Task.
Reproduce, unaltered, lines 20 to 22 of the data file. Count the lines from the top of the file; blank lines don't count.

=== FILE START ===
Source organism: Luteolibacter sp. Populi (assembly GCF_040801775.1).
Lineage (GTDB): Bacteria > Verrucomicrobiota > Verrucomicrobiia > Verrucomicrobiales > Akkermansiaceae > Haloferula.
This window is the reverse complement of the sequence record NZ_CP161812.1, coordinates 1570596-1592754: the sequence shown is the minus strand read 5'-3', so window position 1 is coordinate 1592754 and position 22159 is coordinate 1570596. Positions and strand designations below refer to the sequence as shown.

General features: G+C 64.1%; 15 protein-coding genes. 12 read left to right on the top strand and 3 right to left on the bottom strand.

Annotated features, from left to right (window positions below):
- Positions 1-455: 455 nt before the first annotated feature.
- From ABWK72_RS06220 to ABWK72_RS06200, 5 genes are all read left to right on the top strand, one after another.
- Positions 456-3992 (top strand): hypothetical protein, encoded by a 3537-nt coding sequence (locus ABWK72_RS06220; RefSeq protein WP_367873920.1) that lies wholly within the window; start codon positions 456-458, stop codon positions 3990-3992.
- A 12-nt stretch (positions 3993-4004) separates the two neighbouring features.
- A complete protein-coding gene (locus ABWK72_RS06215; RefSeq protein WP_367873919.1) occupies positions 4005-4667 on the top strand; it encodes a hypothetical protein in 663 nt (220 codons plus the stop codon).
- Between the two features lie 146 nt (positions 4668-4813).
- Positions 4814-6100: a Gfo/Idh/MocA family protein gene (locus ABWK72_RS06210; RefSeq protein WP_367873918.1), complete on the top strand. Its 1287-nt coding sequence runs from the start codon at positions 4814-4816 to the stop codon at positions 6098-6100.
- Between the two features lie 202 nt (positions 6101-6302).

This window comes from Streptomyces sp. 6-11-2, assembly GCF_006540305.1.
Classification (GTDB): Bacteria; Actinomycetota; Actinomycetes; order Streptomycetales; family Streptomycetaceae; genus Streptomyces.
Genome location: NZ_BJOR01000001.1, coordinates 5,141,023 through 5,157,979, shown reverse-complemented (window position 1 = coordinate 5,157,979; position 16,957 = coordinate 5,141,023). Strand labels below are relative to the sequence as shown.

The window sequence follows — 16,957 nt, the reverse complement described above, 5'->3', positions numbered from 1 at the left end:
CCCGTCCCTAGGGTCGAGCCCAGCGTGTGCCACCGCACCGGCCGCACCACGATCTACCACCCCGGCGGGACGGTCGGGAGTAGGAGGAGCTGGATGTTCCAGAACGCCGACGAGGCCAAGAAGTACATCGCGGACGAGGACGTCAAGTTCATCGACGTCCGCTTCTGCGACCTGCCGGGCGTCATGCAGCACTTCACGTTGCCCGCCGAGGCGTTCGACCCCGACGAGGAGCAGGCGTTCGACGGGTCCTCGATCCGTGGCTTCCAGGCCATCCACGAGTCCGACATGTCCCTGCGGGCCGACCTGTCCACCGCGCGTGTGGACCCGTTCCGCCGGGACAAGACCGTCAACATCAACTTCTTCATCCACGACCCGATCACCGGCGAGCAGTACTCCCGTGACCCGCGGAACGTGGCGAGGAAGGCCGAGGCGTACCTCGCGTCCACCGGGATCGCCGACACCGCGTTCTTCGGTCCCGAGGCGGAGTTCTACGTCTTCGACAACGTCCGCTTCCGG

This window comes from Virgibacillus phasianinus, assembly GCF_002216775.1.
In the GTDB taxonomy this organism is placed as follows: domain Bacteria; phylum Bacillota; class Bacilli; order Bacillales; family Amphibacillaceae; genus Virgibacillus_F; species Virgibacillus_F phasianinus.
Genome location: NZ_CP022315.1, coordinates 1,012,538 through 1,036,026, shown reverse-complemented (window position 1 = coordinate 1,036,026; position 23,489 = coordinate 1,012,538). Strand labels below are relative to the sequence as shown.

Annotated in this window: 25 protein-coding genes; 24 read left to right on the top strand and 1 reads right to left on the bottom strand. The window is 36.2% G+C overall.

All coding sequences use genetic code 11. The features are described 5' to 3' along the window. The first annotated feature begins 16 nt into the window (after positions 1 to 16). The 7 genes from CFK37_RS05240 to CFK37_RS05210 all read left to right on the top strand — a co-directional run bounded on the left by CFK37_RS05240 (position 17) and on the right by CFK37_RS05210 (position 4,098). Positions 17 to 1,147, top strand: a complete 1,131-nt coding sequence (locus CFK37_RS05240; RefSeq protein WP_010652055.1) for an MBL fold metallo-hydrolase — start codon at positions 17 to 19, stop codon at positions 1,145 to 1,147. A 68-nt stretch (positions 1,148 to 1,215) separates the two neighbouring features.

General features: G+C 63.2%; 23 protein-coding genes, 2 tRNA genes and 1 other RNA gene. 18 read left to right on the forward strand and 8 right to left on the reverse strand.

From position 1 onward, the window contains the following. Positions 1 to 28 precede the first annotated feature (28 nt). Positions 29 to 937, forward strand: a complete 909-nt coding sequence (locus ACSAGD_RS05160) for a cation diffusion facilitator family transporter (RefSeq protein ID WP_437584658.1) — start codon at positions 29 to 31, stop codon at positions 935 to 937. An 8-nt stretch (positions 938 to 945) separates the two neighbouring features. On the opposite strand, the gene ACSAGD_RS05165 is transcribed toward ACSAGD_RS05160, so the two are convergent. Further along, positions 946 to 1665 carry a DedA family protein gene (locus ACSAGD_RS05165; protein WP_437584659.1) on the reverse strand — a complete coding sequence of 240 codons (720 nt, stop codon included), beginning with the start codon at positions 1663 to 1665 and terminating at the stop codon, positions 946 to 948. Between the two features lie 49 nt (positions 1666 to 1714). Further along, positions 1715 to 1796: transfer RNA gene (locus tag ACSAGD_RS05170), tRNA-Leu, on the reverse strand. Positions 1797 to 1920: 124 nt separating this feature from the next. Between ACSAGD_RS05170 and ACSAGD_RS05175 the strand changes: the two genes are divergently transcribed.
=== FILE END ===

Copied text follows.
In the GTDB taxonomy this organism is placed as follows: domain Bacteria; phylum Bacillota; class Bacilli; order Bacillales; family Amphibacillaceae; genus Virgibacillus_F; species Virgibacillus_F phasianinus.
Genome location: NZ_CP022315.1, coordinates 1,012,538 through 1,036,026, shown reverse-complemented (window position 1 = coordinate 1,036,026; position 23,489 = coordinate 1,012,538). Strand labels below are relative to the sequence as shown.

Annotated in this window: 25 protein-coding genes; 24 read left to right on the top strand and 1 reads right to left on the bottom strand. The window is 36.2% G+C overall.